The twins spent their growing-up years together. They dressed alike; they both played the violin; they wrote gossip columns for their high school and college newspapers. They attended Morningside College in Sioux Falls. Two days before their 21st birthday, they had a double wedding. Pauline married Morton Phillips, a businessman; Esther married Jules Lederer, a business executive and later founder of Budget Rent-a-Car. The twins’ lives diverged as they followed their husbands to different cities.
The Phillipses lived in Minneapolis; Eau Claire, Wis.; and San Francisco and had a son and daughter, Edward Jay and Jeanne. The Lederers lived in Chicago and had a daughter, Margo. In 1955 she applied for and was given the job of writing the advice column. She adopted the existing column’s name, Ann Landers.
Mrs. Phillips, who had been working for philanthropies and the Democratic Party, followed her sister’s lead, though she insisted it wasn’t the reason for her decision. She arranged for an interview with an editor of the San Francisco Chronicle and presented sample columns, arguing that the paper’s lovelorn column was boring. The editors admired her breezy style, and she was hired.
Searching for a name for the column, Mrs. Phillips chose Abigail from the Bible and Van Buren from the eighth American president. Within a year she had signed a 10-year contract with the McNaught Syndicate, which spread her column across the country.
“I was cocky,” she admitted in 1998. “My contemporaries would come to me for advice. I got that from my mother: the ability to listen and to help other people with their problems. I also got Daddy’s sense of humor.”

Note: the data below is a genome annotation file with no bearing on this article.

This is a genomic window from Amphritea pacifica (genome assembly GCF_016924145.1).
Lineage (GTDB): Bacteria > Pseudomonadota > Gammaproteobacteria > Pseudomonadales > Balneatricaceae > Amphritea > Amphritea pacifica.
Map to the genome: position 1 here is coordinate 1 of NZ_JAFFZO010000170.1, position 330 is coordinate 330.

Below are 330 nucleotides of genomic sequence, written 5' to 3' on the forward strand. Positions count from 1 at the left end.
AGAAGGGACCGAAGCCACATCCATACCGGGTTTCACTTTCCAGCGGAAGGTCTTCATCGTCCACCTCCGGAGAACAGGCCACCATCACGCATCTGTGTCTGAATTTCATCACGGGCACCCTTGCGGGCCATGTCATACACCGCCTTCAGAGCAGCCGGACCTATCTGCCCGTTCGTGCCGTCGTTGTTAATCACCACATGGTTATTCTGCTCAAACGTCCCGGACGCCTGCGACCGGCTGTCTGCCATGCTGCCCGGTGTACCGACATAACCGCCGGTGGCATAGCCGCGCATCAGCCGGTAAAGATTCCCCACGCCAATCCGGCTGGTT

Mrs. Phillips applied for the advice column without notifying her sister, and that reportedly resulted in bad feelings. For a long time they did not speak to each other, but their differences were patched up. In June 2001, the twins, 83, attended the 90th birthday party in Omaha, Neb., of their sister Helen Brodkey.
The advice business extended to the second generation of the Friedmans. Mrs. Phillips had announced in 2000 that her daughter would share her byline. Her sister’s daughter, Margo Howard, wrote an advice column for the online magazine Slate.
Aside from the Dear Abby column, which appeared in 1,000 newspapers as far off as Brazil and Thailand, Mrs. Phillips conducted a radio version of “Dear Abby” from 1963 to 1975 and wrote best-selling books about her life and advice.
In her book “The Best of Abby,” Mrs. Phillips commented that her years writing the column “have been fulfilling, exciting and incredibly rewarding. … My readers have told me that they’ve learned from me. But it’s the other way around. I’ve learned from them. Has it been a lot of work? Not really. It’s only work if you’d rather be doing something else.”
Associated Press writer Bob Thomas in Los Angeles contributed to this article.
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